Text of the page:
7 years ago
I have been blogging for more than half a year now, and the evolution has occurred from short, cantankerous posts to more sweeping analyses generally on one of several themes and usually dealing with issues associated with Iraq, counterinsurgency, weapons and tactics, policy and warfare. These broader, more sweeping analyses were modeled after the work that David Danelo, Michael Fumento, Josh Manchester and Westhawk have done. But I have found that I am constrained by several things that make this uncomfortable to me.
First, this style of writing is generally third person, emotionally disconnected, and reads more like term papers for college. It is also more difficult and time consuming to generate, and I usually cannot draft more than an analysis per two or three days (and sometimes not that frequently). I will continue to generate these analyses, but if I stick exclusively to this style, there is a vast swath of news and information that we are missing. I am missing the opportunity to provide commentary on it, and the readers are missing the opportunity to respond with comments.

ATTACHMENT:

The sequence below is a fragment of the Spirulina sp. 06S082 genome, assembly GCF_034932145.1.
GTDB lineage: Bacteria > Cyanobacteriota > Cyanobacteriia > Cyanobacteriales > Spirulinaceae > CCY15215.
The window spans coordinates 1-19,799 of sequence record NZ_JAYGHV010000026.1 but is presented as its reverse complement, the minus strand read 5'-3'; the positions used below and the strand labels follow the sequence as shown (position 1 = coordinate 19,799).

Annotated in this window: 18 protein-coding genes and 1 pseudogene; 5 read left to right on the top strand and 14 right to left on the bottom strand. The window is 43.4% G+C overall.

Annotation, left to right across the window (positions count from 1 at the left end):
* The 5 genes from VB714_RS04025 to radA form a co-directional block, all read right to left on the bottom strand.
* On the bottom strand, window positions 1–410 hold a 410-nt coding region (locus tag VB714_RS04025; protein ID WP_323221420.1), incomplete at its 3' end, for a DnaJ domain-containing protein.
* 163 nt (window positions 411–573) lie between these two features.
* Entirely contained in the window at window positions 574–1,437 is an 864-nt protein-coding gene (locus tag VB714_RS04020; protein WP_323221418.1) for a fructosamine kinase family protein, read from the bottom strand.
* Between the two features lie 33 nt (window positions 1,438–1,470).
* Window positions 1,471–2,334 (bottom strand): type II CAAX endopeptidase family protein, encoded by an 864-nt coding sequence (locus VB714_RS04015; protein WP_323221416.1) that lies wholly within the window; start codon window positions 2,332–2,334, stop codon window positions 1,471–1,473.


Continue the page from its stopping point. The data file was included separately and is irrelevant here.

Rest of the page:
Further, the exclusive focus on a single theme (or a few themes) for each article is constraining, and I want to be able to convey larger quantities of information and analyses than this style allows. So I am introducing the “Intelligence Bulletin.” Of course, it will convey only open source information, so no OPSEC will be compromised. However, recent events have convinced me once again that no matter how much time or energy a person has, no one can find and digest all of the available information.
By calling this the Intelligence Bulletin, the hope is not merely to rehearse old news, but rather, to find trends, patterns, and little-known but important stories. Since I cannot find and analyze everything, the readers are invited to use the comments forum to follow up on my analyses. Of course, as always, rude and insulting comments will be deleted. I am not sure how all of this will transpire in the future or how many of these I will write, but hopefully we can weave together some important ideas into a tapestry that makes the issues that interest us more understandable. If it doesn’t work out, there is nothing lost except a bit of effort. Finally, readers can send links and analysis themselves that I can use as a building block for future bulletins.